Learning empathy by trying new skills

    Sue Shapcott

    For PGA coaches golf comes as second nature, so it is sometimes worth trying a new skill to relive how difficult learning something new can be, writes Sue Shapcott. 

    I became an expert golfer at a young age. I represented England when I was fifteen and GB&I when I was eighteen years old. Golf has been second nature to me for decades. Although I no longer play well, I know what I should be doing. I can see it, feel it and I can still imagine myself making good swings and hitting great shots. As a golf coach, this is not necessarily good!

    Many of my golf students sit at the opposite end of the golf experience spectrum. For example, unlike me they may not have grown up playing golf. Probably nothing about golf feels instinctive to them, and they may not have yet experienced the feel of a controlled and powerful swing.

    I thought about my novice golf students a lot last month. For Christmas, I received a new pair of cross-country skate skis. Luckily for me, there was enough snow on Christmas day to try them out. I had some experience downhill skiing, and had tried traditional cross-country skiing. But skate skiing is a very different style of skiing. It involves propelling yourself forward by pushing off one ski, gliding, then pushing off the other ski. With poor technique, it is difficult to move forward on flat ground, and near impossible to ski up a hill.

    What does this have to do with teaching golf? Although my skiing performance was abysmal, I was elated that I’d been given insight into what many of my students experience when they take up golf. For example, although I knew my skiing technique was fundamentally wrong, I only wanted one thing to focus on. Much of my attention was being used to just stay upright. Therefore, any more than one coaching point would have been enough to overload my brain and put me on the floor. Furthermore, I was very happy only working on one thing – I realised improvement would take time and it would not happen faster if I tried to fix everything at once.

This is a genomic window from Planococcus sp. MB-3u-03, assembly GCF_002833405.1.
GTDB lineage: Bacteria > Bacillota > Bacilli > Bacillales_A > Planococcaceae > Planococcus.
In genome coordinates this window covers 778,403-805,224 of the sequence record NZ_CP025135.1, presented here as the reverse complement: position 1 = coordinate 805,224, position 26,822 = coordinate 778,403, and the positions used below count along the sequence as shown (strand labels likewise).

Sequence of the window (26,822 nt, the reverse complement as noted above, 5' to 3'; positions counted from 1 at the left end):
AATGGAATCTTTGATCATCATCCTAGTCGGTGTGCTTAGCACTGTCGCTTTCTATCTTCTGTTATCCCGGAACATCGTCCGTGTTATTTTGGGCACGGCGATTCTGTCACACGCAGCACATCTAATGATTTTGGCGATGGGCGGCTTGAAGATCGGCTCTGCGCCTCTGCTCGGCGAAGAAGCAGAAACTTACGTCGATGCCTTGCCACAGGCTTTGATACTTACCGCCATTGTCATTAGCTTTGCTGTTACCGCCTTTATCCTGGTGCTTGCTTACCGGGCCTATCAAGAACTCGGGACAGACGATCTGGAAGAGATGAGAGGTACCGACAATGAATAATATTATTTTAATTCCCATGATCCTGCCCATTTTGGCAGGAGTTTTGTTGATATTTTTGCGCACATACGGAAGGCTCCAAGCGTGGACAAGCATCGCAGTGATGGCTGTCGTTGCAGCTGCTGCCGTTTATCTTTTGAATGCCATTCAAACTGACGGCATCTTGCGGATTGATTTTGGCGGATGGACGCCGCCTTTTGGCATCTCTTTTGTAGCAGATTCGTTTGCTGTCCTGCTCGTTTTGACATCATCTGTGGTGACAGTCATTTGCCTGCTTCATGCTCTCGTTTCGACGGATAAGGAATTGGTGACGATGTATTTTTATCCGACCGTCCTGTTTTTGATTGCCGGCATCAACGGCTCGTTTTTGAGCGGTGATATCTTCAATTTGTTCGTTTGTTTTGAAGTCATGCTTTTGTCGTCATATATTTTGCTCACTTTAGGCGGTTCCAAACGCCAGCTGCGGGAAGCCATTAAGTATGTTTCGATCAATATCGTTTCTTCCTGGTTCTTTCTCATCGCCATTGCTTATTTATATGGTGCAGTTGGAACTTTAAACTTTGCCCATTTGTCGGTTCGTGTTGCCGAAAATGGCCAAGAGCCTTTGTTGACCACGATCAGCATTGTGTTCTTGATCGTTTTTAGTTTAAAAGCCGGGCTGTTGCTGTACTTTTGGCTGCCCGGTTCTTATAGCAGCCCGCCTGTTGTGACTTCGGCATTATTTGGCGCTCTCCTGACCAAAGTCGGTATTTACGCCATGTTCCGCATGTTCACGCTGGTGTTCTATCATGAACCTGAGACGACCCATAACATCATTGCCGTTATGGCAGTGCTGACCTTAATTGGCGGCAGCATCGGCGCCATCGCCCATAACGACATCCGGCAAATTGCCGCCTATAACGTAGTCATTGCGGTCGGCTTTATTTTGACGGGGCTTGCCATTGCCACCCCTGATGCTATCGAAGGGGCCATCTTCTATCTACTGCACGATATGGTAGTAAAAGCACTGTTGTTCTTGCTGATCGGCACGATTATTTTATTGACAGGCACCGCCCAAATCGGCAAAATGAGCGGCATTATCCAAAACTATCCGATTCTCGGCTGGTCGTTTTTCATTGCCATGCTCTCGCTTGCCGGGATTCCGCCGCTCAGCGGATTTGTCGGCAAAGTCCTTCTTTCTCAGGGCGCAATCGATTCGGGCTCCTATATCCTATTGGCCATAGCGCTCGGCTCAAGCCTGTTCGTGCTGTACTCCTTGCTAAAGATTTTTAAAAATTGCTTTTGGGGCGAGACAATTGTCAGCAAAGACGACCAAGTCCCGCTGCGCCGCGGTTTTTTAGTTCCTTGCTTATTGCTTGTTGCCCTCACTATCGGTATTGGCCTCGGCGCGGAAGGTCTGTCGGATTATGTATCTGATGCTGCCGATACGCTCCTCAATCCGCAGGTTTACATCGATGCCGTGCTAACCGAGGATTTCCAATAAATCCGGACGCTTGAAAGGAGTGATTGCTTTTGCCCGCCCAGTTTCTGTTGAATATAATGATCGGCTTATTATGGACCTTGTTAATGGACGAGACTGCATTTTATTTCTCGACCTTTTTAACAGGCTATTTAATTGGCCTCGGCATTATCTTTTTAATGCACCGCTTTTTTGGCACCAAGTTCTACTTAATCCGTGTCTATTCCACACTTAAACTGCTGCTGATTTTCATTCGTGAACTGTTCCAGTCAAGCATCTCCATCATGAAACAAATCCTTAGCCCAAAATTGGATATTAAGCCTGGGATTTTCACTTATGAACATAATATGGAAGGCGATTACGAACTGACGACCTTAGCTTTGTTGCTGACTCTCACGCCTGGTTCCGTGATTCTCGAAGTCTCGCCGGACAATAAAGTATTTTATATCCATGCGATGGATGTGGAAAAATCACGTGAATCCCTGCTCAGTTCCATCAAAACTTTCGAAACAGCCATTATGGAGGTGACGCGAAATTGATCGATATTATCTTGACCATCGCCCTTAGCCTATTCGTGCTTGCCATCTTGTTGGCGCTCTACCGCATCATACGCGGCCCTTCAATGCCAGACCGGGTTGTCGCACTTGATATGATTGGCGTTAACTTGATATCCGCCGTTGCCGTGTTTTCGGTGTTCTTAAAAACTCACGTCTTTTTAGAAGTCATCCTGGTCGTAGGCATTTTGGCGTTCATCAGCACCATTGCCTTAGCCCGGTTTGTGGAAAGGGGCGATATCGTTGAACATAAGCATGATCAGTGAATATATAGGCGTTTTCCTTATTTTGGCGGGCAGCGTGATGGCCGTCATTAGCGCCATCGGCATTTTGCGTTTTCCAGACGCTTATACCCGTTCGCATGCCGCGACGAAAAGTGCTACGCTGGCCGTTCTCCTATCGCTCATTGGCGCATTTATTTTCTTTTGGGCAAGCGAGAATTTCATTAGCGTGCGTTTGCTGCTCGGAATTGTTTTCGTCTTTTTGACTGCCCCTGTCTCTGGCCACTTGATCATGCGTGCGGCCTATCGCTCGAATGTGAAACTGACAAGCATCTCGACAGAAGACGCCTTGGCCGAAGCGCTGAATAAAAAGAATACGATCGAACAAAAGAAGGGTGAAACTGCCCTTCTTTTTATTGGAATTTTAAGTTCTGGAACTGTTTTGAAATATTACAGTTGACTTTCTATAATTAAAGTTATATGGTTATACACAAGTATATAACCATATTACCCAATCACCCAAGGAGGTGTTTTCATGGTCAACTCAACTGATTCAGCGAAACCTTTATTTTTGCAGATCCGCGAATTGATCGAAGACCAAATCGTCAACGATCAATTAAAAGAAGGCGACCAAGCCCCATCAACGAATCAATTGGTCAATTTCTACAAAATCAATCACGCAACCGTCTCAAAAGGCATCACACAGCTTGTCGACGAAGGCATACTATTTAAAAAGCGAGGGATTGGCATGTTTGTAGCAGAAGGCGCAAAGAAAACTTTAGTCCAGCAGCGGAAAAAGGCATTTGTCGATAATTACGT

I was also reminded how frustrating it is to really try, and not see any results. Considering my frustration, I was overly sensitive to the feedback I received from others. I could only assume that my golf students experience the same frustration and my feedback to them may often overlook their levels of frustration. The feedback I wanted to receive was exactly as motivational theories recommend. I wanted to understand what the process of learning would look like, and what steps I needed to take to get there. In short, I wanted to feel that I had control of the process. I did not want feedback that comforted me to make me feel better. I wanted to know how to get better!

    Obviously, I needed to practice my skiing, but I did not really know how. This makes sense because researchers have found that mental representations are one of the differences between experts and novices. Experts have very developed mental representations of skills. They can visualize exactly what they are trying to do and can imagine doing it. Novices, by contrast, have under-developed mental representations – they are unable to imagine what performing a skill looks or feels like.  To help develop my mental representation of skate skiing I turned to the internet and watched videos of skate skiers. I tried to visualize myself moving correctly and imagined how that would feel in my legs and balance.

    By developing a better mental representation of skate skiing, I was able to engage in mental practice. Learning new motor skills requires forging new neural pathways in the brain. This is done through practice. Luckily, research shows that visualizing what you are trying to do activates the same neuro pathways as when you are physically practicing the movement. So, although it is not as good as the real thing, mentally practicing my skiing is a tool that can help me improve.

    Overall, learning a skill as a novice felt like a valuable professional development exercise. I assume it would be a similar experience for other golf coaches. So, I challenge you to take the humbling step and learn a new sport – it is the only way to put yourself in your students’ shoes.